Nicolas de Condorcet (1743-1794), the innovating founder of mathematical thinking in politics, was the last great philosophe of the French Enlightenment and a central figure in the early years of the French Revolution. His political writings give a compelling vision of human progress across world history and express the hopes of that time in the future perfectibility of man. This volume contains a revised translation of 'The Sketch', written while in hiding from the Jacobin Terror, together with lesser-known writings on the emancipation of women, the abolition of slavery, the meanings of freedom and despotism and reflections on revolutionary violence. The introduction by Steven Lukes and Nadia Urbinati sets these works in context and shows why Condorcet is of real interest today as we reinterpret the meaning of Enlightenment, the very idea of progress and the founding ideas of social democracy.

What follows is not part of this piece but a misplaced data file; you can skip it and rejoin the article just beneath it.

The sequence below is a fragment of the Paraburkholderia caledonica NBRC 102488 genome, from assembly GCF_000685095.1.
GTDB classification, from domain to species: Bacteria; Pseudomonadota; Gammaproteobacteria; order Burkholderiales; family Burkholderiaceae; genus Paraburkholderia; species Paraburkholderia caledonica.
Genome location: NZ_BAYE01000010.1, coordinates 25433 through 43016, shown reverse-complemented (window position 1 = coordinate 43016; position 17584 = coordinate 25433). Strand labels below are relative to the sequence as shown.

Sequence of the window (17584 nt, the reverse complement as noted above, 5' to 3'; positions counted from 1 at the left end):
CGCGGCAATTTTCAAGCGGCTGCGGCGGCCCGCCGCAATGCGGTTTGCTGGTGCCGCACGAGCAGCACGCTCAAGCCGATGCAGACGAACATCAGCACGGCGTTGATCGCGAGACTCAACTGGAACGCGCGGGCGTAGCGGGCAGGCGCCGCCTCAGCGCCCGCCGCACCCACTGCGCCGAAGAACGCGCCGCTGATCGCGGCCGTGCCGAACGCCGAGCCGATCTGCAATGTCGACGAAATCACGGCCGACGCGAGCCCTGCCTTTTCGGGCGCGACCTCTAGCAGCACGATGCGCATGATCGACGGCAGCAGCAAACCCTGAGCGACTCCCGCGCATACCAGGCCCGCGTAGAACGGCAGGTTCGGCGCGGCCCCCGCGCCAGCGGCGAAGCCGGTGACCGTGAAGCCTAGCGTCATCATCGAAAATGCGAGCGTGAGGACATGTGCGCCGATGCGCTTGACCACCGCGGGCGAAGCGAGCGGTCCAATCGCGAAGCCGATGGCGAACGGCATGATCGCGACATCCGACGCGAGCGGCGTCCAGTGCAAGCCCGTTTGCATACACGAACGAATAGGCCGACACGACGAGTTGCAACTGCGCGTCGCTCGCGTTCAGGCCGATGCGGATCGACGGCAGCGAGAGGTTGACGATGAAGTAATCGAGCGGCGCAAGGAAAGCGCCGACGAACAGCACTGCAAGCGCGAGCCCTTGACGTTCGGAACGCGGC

Steven Lukes is Professor of Sociology at New York University. He has previously held posts in politics and sociology at Balliol College, Oxford, in political and social theory at the European University Institute in Florence, in moral philosophy at the University of Sienna and in sociology at the London School of Economics. He is a Fellow of the British Academy and an editor of the European Journal of Sociology. His writing and teaching have ranged over political science, political and moral philosophy, sociology, anthropology and the philosophy of the social sciences. He has published widely on these subjects, most recently Moral Relativism. Nadia Urbinati is Professor of Political Theory at Columbia University. She studied philosophy and political science at the University of Bologna (her Alma Mater) and the European University Institute, where she obtained her doctorate. She is the winner of the 2008-2009 Lenfest/Columbia Distinguished Faculty Award and in 2004 her book Mill on Democracy: From the Athenian Polis to Representative Government (2002) received the David and Elaine Spitz Prize. She has published widely on her research interests in both English and Italian.
Editors' introduction; Published works by Condorcet; Suggestions for further reading; Principal events in Condorcet's life; Notes on the texts; 1. The Sketch; 2. On slavery; 3. On the emancipation of women; 4. On despotism; 5. On freedom; 6. On revolution; 7. Advice to his daughter and testament; Index.